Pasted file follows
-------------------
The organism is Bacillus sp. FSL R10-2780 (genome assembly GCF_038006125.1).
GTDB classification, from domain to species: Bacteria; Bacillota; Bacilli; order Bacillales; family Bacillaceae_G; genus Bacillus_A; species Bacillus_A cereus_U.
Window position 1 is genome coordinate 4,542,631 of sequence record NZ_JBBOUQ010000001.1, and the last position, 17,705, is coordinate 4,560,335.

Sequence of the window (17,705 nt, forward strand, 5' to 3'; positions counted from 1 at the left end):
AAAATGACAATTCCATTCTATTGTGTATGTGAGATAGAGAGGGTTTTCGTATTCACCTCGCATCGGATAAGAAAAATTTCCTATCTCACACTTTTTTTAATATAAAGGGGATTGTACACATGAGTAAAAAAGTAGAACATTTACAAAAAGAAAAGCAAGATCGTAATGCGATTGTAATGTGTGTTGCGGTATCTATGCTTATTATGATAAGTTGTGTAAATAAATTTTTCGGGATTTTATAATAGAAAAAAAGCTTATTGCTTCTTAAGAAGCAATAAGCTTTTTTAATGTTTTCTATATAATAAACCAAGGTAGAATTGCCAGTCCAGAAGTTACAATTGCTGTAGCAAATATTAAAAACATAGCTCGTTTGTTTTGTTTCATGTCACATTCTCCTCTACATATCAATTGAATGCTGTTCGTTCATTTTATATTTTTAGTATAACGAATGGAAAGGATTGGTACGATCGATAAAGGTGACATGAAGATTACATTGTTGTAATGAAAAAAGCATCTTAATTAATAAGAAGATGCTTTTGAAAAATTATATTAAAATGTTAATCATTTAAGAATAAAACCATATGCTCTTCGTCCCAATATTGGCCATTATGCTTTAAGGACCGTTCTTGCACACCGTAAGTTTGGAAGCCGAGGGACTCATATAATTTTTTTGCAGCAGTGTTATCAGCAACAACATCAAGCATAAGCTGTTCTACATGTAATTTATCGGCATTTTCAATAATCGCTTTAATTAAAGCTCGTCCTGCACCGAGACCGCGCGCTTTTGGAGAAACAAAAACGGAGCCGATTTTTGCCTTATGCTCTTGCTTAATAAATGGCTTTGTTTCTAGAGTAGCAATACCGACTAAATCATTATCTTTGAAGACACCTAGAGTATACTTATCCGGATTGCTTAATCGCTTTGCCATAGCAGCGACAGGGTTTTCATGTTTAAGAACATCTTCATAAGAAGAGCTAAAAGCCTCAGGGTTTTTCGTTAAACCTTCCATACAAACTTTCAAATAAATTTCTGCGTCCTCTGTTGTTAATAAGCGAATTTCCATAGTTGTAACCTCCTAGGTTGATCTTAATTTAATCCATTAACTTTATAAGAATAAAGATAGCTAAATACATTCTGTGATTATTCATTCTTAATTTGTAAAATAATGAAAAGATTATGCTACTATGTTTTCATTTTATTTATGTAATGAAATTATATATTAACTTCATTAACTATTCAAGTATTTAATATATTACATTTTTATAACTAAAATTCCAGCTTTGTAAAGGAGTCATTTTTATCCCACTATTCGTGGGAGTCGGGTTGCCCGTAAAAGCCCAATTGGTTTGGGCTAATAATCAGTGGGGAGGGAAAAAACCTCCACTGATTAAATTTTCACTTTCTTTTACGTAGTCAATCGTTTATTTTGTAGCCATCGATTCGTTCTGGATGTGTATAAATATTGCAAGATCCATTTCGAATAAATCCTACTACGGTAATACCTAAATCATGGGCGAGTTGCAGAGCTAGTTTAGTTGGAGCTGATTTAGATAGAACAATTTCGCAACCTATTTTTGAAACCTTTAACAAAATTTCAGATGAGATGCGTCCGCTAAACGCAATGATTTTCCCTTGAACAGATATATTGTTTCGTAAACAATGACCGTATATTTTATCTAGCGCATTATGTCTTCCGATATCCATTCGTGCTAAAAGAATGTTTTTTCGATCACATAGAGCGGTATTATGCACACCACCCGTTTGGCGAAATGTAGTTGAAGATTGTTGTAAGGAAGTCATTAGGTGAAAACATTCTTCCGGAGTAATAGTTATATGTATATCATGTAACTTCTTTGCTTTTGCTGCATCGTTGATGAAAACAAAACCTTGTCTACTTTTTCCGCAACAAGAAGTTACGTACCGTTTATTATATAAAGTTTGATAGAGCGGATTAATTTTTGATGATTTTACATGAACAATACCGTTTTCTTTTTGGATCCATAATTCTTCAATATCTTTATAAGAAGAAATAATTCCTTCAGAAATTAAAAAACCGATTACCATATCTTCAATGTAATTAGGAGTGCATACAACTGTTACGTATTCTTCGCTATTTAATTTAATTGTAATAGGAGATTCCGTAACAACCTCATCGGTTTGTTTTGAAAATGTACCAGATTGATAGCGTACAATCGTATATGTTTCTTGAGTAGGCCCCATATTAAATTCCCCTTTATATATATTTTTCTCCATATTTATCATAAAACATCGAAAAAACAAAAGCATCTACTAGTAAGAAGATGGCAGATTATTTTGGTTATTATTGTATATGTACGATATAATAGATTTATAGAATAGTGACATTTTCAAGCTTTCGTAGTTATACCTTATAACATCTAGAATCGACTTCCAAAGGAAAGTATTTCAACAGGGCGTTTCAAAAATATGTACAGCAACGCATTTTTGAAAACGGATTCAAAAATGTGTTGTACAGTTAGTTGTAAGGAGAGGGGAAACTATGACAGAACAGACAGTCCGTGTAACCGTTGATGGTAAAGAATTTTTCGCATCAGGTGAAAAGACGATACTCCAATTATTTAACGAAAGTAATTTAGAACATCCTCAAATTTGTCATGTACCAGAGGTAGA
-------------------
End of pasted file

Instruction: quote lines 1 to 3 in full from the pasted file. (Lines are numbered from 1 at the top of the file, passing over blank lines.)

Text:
The organism is Bacillus sp. FSL R10-2780 (genome assembly GCF_038006125.1).
GTDB classification, from domain to species: Bacteria; Bacillota; Bacilli; order Bacillales; family Bacillaceae_G; genus Bacillus_A; species Bacillus_A cereus_U.
Window position 1 is genome coordinate 4,542,631 of sequence record NZ_JBBOUQ010000001.1, and the last position, 17,705, is coordinate 4,560,335.